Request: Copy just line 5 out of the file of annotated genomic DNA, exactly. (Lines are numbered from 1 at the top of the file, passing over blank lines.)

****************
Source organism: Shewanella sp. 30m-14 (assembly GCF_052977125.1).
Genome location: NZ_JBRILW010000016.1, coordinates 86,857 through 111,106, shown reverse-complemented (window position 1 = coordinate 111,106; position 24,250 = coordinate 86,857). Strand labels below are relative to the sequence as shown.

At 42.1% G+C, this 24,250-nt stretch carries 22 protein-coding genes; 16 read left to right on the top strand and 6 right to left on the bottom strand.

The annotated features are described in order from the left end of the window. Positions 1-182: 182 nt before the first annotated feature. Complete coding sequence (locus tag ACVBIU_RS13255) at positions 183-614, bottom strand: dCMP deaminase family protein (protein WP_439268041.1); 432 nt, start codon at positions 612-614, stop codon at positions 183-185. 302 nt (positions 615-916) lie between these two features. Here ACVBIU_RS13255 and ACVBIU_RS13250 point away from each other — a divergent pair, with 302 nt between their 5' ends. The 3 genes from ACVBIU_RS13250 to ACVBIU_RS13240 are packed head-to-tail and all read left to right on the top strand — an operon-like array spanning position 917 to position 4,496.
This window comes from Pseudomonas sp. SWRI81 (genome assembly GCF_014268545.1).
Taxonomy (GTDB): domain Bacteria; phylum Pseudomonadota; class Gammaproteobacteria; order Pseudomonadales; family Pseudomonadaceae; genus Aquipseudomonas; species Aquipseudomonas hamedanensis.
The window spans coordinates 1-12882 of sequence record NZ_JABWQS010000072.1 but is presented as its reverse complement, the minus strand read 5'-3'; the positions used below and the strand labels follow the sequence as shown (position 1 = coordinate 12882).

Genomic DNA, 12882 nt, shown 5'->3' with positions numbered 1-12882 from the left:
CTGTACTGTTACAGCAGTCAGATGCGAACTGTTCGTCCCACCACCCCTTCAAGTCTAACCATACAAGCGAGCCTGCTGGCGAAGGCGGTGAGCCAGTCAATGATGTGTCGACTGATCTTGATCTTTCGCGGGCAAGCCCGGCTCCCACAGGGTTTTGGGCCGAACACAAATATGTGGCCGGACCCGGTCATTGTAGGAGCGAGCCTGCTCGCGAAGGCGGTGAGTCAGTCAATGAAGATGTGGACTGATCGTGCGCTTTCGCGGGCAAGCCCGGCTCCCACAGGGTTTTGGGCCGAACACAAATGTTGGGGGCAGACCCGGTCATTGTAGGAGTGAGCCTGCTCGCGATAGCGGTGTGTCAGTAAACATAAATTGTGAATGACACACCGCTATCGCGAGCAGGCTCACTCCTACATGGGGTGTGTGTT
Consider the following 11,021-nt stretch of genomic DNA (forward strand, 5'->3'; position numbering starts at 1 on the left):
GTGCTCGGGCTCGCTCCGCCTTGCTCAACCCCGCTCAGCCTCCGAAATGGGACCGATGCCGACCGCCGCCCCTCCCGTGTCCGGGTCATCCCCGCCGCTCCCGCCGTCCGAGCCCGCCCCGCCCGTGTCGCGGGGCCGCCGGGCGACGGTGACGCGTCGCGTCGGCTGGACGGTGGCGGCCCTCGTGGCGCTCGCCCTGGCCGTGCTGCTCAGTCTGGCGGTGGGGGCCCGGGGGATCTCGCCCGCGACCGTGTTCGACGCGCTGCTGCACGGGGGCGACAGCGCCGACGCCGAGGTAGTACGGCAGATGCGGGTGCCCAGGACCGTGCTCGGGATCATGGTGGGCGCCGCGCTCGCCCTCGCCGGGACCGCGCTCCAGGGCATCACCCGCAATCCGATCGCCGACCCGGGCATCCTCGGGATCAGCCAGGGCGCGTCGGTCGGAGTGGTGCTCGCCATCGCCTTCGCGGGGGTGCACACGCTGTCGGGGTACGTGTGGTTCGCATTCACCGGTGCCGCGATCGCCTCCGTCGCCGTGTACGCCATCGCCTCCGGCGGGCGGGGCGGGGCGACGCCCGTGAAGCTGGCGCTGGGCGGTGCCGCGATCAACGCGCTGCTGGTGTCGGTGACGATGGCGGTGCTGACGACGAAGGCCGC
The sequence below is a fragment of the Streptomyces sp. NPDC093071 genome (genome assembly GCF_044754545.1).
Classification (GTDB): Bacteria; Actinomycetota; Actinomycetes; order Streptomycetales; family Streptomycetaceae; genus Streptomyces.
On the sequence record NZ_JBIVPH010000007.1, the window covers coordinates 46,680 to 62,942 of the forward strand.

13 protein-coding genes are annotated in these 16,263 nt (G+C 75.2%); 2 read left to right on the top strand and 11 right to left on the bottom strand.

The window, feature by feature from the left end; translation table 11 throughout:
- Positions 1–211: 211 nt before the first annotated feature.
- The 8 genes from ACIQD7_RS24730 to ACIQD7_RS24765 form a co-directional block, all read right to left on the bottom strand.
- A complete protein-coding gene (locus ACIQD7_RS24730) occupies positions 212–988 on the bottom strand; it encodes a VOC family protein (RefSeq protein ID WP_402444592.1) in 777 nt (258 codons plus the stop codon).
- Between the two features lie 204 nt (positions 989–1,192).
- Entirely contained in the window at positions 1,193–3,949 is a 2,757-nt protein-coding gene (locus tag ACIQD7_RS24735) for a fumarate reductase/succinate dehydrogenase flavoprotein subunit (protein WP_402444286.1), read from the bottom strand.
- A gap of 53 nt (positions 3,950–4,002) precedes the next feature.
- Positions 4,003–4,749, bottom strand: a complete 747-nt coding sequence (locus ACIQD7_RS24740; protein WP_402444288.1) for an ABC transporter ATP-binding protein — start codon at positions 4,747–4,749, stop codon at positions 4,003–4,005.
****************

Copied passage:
This window comes from Pseudomonas sp. SWRI81 (genome assembly GCF_014268545.1).